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A novel ubiquitin‐specific protease is dynamically associated with the PML nuclear domain and binds to a herpesvirus regulatory protein

Roger D. Everett, Michayla Meredith, Anne Orr, Anne Cross, Meeta Kathoria, Jane Parkinson

Author Affiliations

  1. BIO FROM CONTRIB-GROUP Roger D. Everett1,
  2. BIO FROM CONTRIB-GROUP Michayla Meredith1,
  3. BIO FROM CONTRIB-GROUP Anne Orr1,
  4. BIO FROM CONTRIB-GROUP Anne Cross1,
  5. BIO FROM CONTRIB-GROUP Meeta Kathoria1 and
  6. BIO FROM CONTRIB-GROUP Jane Parkinson1
  1. 1 Medical Research Council Virology Unit, Church Street, Glasgow, G11 5JR, UK

Abstract

Herpes simplex virus type 1 immediate‐early protein Vmw110 is a non‐specific activator of gene expression and is required for efficient initiation of the viral lytic cycle. Since Vmw110‐deficient viruses reactivate inefficiently in mouse latency models it has been suggested that Vmw110 plays a role in the balance between the latent and lytic states of the virus. The mechanisms by which Vmw110 achieves these functions are poorly understood. Vmw110 migrates to discrete nuclear structures (ND10) which contain the cellular PML protein, and in consequence PML and other constituent proteins are dispersed. In addition, Vmw110 binds to a cellular protein of ∼135 kDa, and its interactions with the 135 kDa protein and ND10 contribute to its ability to stimulate gene expression and viral lytic growth. In this report we identify the 135 kDa protein as a novel member of the ubiquitin‐specific protease family. The protease is distributed in the nucleus in a micropunctate pattern with a limited number of larger discrete foci, some of which co‐localize with PML in ND10. At early times of virus infection, the presence of Vmw110 increases the proportion of ND10 which contain the ubiquitin‐specific protease. These results identify a novel, transitory component of ND10 and implicate a previously uncharacterized ubiquitin‐dependent pathway in the control of viral gene expression.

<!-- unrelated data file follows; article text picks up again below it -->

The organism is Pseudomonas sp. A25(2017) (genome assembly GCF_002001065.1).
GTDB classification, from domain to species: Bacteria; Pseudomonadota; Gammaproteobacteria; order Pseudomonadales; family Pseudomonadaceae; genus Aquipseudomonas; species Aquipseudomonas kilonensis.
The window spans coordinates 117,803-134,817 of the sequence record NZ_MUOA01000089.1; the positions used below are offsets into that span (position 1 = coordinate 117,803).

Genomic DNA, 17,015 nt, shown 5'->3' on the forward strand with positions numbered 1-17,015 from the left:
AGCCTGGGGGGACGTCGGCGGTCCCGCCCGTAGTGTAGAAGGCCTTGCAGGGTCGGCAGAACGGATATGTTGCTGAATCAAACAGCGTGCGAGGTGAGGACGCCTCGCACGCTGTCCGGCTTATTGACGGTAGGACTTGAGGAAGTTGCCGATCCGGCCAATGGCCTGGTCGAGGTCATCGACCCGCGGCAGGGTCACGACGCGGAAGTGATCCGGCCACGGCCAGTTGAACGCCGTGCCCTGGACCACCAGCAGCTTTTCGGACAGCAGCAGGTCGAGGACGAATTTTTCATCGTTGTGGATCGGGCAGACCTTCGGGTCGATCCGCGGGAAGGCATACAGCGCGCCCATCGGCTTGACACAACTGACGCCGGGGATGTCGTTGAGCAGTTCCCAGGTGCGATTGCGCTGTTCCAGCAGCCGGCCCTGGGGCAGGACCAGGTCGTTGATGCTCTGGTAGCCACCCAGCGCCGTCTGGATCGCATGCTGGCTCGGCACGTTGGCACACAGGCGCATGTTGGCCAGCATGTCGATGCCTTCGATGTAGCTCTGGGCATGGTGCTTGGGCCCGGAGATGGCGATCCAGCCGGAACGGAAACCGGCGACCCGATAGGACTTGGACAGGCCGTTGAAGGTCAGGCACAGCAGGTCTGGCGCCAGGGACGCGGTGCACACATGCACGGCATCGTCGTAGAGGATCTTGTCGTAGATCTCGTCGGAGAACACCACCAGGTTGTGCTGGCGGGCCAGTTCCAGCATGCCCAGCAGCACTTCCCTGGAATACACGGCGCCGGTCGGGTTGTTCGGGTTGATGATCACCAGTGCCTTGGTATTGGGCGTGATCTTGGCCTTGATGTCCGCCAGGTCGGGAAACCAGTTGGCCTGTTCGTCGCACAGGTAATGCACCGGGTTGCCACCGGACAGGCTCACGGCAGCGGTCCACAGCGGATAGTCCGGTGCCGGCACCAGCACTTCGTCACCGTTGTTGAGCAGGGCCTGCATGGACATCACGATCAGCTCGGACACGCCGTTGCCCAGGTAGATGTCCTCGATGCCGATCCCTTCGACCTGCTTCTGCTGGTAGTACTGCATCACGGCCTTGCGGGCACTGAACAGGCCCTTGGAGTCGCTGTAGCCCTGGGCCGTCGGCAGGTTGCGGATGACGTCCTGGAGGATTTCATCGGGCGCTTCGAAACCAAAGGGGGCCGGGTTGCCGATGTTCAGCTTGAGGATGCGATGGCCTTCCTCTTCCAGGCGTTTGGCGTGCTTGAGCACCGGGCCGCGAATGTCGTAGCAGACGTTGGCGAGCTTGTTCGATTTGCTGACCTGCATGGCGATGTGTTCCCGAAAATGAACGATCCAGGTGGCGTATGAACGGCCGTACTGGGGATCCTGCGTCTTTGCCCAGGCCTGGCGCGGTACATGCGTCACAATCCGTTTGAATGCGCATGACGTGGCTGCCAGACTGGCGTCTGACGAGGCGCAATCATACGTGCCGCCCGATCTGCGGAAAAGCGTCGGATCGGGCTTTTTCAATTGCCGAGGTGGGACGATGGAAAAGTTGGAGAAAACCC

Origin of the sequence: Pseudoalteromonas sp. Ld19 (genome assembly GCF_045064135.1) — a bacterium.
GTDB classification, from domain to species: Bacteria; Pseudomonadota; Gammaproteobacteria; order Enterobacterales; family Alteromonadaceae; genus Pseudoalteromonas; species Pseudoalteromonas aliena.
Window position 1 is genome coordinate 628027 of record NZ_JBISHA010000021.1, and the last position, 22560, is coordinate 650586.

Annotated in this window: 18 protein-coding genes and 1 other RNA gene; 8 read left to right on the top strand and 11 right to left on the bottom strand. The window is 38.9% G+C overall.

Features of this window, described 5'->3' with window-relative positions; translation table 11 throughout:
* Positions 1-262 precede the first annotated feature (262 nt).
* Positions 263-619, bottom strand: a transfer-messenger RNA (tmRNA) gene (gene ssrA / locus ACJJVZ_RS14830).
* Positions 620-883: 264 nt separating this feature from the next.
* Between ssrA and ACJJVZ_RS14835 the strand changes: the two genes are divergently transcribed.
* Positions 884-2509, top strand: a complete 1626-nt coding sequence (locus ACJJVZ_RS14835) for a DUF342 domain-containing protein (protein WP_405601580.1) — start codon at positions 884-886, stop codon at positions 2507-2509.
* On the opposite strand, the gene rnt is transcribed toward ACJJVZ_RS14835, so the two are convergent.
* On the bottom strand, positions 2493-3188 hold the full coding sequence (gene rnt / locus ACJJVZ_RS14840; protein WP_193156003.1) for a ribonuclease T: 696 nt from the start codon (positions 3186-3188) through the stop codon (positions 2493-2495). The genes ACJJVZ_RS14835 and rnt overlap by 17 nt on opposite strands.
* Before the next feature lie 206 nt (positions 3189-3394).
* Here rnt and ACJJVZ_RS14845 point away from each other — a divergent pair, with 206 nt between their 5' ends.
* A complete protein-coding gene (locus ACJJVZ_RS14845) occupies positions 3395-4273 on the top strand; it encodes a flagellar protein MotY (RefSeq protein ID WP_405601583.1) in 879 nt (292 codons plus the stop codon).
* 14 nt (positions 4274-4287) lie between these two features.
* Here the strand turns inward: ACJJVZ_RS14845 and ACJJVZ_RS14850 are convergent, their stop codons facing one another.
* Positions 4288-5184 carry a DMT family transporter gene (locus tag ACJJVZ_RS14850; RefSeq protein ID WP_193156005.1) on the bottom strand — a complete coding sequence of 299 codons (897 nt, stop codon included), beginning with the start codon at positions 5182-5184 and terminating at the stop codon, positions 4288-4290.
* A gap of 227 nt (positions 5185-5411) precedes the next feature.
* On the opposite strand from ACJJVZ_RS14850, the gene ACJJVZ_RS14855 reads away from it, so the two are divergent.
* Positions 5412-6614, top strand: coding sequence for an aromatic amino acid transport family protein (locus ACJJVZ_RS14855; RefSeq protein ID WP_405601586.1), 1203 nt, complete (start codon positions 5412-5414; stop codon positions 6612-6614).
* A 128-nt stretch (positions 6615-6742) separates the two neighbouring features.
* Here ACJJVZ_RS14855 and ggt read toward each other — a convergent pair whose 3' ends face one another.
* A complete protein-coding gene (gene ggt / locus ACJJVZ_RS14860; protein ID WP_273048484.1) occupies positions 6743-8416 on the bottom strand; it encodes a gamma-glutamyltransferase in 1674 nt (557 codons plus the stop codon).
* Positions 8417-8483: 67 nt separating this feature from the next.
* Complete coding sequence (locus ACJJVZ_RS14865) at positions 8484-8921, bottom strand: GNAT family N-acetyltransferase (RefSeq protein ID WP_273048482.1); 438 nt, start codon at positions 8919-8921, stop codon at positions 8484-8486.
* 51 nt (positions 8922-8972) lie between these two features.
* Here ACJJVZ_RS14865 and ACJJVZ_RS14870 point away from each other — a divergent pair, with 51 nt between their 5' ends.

• Received June 27, 1996.
  • Revision received September 25, 1996.